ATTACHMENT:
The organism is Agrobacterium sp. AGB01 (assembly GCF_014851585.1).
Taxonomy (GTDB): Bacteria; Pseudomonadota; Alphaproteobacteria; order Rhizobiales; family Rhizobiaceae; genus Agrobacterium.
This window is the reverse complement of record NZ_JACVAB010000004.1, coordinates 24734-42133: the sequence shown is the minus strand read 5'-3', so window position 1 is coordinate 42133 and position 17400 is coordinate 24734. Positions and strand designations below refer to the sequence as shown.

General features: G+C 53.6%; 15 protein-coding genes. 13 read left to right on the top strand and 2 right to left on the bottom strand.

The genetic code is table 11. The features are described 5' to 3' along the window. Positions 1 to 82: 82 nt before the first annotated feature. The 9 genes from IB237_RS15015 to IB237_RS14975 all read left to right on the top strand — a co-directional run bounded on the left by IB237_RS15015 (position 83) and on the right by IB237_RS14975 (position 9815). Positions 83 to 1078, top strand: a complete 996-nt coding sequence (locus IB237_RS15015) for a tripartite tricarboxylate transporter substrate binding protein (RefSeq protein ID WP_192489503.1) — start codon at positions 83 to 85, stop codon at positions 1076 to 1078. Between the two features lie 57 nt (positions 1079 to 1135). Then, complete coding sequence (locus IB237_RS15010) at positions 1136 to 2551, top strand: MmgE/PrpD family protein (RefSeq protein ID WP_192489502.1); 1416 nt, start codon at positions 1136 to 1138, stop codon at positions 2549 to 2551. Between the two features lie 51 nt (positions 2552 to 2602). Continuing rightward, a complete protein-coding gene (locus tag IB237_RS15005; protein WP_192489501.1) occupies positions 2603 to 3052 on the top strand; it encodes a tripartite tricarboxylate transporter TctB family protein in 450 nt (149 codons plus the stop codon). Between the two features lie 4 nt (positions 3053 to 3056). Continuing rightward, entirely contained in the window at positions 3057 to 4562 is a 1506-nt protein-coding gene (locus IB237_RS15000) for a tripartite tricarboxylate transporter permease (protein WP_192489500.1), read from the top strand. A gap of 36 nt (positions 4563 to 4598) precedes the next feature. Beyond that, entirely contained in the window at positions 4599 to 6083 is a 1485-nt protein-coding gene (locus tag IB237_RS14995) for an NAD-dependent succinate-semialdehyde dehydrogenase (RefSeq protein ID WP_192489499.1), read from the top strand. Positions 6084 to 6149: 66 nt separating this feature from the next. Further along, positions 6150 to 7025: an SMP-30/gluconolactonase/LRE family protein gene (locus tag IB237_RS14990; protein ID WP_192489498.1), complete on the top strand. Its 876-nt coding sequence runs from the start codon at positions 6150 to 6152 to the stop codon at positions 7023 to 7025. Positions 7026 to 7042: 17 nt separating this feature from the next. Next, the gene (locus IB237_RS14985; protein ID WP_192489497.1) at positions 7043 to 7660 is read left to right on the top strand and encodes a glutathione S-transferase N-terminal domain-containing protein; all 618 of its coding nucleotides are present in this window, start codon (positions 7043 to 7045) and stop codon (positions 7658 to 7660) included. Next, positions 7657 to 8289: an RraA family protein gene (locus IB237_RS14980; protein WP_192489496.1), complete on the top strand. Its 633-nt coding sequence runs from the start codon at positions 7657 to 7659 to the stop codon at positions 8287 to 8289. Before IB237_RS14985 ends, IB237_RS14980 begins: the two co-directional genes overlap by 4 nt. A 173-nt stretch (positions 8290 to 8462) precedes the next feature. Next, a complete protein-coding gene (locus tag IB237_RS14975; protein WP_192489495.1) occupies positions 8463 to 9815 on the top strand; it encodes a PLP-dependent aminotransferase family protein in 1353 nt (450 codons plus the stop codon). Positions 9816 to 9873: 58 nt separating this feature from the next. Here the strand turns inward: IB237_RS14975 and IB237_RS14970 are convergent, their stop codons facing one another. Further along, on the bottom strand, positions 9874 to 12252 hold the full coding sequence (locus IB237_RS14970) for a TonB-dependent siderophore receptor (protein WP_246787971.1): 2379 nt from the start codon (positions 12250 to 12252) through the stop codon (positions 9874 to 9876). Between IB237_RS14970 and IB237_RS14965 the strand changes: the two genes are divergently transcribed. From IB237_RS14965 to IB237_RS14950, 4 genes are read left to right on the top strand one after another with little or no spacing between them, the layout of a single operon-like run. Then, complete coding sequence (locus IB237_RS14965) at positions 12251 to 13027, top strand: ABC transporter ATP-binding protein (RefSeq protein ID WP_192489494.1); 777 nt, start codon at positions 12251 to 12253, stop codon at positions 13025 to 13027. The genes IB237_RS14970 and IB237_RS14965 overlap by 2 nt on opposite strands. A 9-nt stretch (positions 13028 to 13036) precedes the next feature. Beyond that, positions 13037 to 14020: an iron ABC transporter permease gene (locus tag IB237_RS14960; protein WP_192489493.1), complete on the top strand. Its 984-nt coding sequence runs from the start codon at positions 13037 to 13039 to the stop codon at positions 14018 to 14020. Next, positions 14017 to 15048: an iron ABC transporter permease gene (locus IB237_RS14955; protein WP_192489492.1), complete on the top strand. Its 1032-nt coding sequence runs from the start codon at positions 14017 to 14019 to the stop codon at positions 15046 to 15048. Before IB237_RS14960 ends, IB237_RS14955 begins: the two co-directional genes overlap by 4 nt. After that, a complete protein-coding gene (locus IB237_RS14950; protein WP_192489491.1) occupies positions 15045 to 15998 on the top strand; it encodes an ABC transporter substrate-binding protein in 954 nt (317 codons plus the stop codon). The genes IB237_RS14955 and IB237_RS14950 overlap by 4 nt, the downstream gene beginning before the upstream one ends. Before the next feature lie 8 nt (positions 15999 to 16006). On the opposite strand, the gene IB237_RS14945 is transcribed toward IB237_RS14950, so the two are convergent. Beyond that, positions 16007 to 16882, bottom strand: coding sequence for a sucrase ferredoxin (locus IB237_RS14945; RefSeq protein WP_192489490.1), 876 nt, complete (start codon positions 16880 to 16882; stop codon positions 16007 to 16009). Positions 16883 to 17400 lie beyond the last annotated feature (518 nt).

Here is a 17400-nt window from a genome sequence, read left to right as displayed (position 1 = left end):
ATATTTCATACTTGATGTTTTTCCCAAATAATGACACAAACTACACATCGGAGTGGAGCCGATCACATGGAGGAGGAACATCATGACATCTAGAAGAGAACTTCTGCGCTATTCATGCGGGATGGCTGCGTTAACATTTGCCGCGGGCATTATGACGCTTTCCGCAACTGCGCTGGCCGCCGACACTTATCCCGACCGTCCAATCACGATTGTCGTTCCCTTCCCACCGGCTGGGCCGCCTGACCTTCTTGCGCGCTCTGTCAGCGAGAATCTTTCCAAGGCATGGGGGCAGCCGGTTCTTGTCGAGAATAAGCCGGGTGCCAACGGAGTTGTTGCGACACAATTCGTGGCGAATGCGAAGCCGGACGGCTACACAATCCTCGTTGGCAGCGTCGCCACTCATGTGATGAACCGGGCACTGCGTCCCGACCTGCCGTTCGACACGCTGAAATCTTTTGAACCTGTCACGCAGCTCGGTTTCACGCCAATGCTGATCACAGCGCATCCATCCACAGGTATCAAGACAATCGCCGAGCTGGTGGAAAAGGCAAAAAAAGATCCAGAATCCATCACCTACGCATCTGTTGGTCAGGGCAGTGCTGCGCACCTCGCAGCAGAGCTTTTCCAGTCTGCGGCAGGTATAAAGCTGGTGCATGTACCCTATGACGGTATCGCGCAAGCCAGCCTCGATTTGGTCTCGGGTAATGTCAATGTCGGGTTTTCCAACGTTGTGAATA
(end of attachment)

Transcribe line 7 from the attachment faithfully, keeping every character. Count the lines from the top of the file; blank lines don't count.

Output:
ATATTTCATACTTGATGTTTTTCCCAAATAATGACACAAACTACACATCGGAGTGGAGCCGATCACATGGAGGAGGAACATCATGACATCTAGAAGAGAACTTCTGCGCTATTCATGCGGGATGGCTGCGTTAACATTTGCCGCGGGCATTATGACGCTTTCCGCAACTGCGCTGGCCGCCGACACTTATCCCGACCGTCCAATCACGATTGTCGTTCCCTTCCCACCGGCTGGGCCGCCTGACCTTCTTGCGCGCTCTGTCAGCGAGAATCTTTCCAAGGCATGGGGGCAGCCGGTTCTTGTCGAGAATAAGCCGGGTGCCAACGGAGTTGTTGCGACACAATTCGTGGCGAATGCGAAGCCGGACGGCTACACAATCCTCGTTGGCAGCGTCGCCACTCATGTGATGAACCGGGCACTGCGTCCCGACCTGCCGTTCGACACGCTGAAATCTTTTGAACCTGTCACGCAGCTCGGTTTCACGCCAATGCTGATCACAGCGCATCCATCCACAGGTATCAAGACAATCGCCGAGCTGGTGGAAAAGGCAAAAAAAGATCCAGAATCCATCACCTACGCATCTGTTGGTCAGGGCAGTGCTGCGCACCTCGCAGCAGAGCTTTTCCAGTCTGCGGCAGGTATAAAGCTGGTGCATGTACCCTATGACGGTATCGCGCAAGCCAGCCTCGATTTGGTCTCGGGTAATGTCAATGTCGGGTTTTCCAACGTTGTGAATA